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Michèle Fabre-Thorpe, Guillaume A. Rousselet, Marc J.-M. Macé, Simon J. Thorpe; Teasing apart meaningful from meaningless ERP differences in object categorization: A complicated story. Journal of Vision 2006;6(6):85. doi: 10.1167/6.6.85.
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© ARVO (1962-2015); The Authors (2016-present)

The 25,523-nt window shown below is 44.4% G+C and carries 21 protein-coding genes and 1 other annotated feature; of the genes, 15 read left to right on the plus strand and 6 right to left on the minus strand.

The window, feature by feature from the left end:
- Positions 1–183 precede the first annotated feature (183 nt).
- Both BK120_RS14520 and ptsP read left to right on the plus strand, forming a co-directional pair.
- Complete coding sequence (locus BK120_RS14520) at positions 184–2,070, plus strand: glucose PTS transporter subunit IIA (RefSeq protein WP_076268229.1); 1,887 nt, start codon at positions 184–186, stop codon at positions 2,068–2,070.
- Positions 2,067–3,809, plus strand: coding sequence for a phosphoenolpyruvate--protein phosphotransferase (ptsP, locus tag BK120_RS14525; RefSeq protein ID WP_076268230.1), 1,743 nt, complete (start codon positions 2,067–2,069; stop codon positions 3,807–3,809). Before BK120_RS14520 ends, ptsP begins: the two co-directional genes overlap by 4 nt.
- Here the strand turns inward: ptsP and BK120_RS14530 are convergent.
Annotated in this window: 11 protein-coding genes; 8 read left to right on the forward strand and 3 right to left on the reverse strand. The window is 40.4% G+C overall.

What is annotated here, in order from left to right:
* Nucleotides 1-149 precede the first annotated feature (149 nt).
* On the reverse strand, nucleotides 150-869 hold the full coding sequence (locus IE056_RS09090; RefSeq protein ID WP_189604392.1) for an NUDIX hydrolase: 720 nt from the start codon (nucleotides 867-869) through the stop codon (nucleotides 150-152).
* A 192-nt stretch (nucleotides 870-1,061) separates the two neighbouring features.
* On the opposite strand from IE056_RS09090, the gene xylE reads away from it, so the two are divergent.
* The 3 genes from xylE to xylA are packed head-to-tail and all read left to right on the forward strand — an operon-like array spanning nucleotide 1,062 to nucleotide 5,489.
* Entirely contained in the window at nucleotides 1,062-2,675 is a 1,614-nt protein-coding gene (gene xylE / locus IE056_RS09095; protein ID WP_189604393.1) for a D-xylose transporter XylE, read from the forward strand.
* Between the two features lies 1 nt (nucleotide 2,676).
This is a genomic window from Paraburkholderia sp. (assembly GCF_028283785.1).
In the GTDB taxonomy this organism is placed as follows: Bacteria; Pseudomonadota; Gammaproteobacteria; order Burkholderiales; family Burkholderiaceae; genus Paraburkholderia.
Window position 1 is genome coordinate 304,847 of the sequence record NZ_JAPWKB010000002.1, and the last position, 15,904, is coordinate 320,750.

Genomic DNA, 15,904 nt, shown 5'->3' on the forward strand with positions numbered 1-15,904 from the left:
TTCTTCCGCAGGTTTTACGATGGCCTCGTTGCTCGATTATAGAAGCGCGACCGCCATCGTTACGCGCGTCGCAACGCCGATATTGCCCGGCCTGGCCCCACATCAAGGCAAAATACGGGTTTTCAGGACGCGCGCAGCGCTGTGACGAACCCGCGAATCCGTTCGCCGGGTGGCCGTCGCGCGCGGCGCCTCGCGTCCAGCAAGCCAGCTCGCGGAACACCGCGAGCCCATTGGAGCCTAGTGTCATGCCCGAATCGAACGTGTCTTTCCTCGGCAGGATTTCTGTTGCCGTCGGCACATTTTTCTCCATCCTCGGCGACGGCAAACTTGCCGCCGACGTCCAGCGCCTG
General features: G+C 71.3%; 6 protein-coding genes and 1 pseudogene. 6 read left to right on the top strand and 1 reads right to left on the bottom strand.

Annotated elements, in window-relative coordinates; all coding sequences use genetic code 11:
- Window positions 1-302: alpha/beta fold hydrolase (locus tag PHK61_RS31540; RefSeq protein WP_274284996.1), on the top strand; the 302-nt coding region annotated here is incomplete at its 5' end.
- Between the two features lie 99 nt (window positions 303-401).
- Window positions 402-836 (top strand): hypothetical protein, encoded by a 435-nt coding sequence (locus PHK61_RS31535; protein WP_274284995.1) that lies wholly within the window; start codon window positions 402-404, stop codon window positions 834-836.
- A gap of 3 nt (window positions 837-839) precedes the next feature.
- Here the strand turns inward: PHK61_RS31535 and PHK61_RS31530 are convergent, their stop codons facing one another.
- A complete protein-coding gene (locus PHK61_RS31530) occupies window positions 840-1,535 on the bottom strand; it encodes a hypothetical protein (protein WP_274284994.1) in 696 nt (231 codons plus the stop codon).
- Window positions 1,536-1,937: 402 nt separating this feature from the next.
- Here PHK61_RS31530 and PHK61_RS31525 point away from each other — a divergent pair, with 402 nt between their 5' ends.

Many ERP studies have reported face responses at various latencies. So far, it has proven difficult to tease apart the contribution of low-level factors from face processing per se. VanRullen and Thorpe (J. Cog. Neurosci., 2001) used a method to isolate task-related differences by comparing ERPs recorded on the same images seen as targets and non-targets in different tasks. Here, we used a similar strategy to isolate task-related differences linked to face processing. We present results from two experiments in which subjects had to categorize briefly presented photographs of natural scenes. In the first experiment, subjects decided whether images contained animals or human faces presented at different scales. In the second experiment, subjects responded to close-up views of animal faces or human faces. Except for animals in the first experiment, all task-dependent differences were surprisingly weak and of relatively long latencies, an effect that might be related to the “by default” processing of faces up to a high-level. This contrasts strongly with the remarkably accurate behavioral responses of the subjects and their very short behavioral reaction times (Rousselet et al., J. Vis., 2003), implying that strong and early task-dependent ERP differences are not required for performing such high level visual tasks. In addition, we show that meaningful ERP differences are not necessarily correlated with reaction times. Instead, we argue that some strong differential effects occurring from 135 ms between physically different sets of stimuli almost certainly reflect processing that is nevertheless intimately related to the identification and recognition processes.
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